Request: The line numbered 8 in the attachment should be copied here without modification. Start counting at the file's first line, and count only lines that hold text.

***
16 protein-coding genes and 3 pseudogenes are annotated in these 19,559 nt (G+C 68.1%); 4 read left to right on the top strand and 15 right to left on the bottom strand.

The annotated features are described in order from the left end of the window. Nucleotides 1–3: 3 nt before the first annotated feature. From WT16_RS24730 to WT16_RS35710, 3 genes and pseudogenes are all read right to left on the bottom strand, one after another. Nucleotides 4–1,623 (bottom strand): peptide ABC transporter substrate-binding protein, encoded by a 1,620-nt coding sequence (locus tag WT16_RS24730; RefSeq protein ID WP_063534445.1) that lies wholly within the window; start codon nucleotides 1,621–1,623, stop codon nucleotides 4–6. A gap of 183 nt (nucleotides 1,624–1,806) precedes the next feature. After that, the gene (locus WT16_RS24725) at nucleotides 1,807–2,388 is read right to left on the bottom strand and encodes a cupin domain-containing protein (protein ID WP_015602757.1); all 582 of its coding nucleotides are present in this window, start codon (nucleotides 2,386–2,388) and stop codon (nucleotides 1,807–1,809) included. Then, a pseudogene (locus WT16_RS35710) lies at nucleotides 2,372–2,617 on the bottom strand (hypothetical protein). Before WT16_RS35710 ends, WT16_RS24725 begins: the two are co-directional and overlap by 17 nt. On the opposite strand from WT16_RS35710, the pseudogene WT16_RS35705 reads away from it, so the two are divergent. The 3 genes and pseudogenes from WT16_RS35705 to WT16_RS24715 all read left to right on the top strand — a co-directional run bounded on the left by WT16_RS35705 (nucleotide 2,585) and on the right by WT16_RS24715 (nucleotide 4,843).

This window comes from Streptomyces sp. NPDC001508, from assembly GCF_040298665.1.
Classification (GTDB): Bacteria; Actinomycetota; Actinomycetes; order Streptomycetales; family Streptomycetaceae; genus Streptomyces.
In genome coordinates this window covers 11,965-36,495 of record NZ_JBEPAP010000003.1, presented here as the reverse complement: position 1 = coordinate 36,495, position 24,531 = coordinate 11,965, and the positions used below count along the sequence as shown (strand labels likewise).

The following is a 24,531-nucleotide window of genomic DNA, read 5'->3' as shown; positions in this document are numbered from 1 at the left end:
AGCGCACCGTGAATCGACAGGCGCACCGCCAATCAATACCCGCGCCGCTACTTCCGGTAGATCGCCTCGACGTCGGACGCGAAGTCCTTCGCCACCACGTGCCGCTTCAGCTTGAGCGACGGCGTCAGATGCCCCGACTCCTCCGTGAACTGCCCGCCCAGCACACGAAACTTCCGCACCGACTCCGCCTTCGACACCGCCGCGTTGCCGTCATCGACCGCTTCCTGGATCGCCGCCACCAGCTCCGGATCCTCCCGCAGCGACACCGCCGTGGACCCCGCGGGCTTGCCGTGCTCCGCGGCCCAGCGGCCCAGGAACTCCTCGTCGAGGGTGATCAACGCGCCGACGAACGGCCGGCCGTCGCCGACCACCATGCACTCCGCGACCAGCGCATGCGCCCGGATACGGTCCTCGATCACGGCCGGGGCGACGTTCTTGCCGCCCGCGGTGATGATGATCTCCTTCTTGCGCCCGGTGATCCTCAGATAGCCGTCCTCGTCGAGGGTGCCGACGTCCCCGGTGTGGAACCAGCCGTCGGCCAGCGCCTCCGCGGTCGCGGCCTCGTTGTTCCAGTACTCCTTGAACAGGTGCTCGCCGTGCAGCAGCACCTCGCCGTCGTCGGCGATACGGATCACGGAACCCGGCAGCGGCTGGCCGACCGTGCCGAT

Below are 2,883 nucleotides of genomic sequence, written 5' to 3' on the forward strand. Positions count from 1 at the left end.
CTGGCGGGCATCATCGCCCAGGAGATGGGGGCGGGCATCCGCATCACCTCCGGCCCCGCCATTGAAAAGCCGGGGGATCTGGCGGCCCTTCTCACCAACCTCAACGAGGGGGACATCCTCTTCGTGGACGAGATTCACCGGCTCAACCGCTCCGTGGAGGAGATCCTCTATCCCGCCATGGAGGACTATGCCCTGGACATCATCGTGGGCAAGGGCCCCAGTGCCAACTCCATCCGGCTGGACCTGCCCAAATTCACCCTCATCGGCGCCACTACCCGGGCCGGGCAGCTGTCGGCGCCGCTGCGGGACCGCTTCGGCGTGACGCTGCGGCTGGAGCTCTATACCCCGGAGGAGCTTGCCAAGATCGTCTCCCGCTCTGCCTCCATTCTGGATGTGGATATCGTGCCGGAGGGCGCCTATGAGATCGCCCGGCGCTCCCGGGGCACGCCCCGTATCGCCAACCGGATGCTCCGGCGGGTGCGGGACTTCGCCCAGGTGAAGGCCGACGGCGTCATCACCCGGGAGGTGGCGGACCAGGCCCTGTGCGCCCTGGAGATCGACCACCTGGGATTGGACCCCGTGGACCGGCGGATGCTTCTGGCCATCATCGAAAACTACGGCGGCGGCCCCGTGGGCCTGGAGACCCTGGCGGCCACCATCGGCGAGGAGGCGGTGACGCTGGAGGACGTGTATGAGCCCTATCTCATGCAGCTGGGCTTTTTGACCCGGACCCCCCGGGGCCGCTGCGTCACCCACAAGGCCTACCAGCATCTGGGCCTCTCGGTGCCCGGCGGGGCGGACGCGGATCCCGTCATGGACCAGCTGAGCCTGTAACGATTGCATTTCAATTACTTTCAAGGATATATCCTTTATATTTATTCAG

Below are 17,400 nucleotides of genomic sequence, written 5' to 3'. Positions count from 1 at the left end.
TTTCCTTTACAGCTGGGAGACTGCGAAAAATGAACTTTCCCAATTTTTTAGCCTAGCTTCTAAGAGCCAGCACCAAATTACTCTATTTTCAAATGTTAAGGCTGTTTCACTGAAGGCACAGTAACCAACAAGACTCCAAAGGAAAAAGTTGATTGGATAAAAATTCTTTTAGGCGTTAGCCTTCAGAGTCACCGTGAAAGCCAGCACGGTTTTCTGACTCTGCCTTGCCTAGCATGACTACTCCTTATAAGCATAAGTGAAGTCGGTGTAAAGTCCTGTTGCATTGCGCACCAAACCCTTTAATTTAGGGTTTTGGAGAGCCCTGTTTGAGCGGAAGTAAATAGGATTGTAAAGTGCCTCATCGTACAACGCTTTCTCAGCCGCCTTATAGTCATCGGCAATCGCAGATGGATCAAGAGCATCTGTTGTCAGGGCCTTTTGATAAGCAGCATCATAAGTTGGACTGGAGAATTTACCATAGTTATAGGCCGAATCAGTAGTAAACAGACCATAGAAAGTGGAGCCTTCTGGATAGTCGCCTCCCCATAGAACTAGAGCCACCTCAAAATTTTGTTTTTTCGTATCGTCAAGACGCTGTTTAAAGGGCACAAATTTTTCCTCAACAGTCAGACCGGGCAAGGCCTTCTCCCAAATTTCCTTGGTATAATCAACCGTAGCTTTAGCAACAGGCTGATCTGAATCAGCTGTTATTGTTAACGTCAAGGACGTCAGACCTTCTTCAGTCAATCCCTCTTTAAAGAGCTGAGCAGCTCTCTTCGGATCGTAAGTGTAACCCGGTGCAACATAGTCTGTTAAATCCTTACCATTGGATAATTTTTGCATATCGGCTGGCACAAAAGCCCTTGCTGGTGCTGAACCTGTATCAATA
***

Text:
Below are 2,883 nucleotides of genomic sequence, written 5' to 3' on the forward strand. Positions count from 1 at the left end.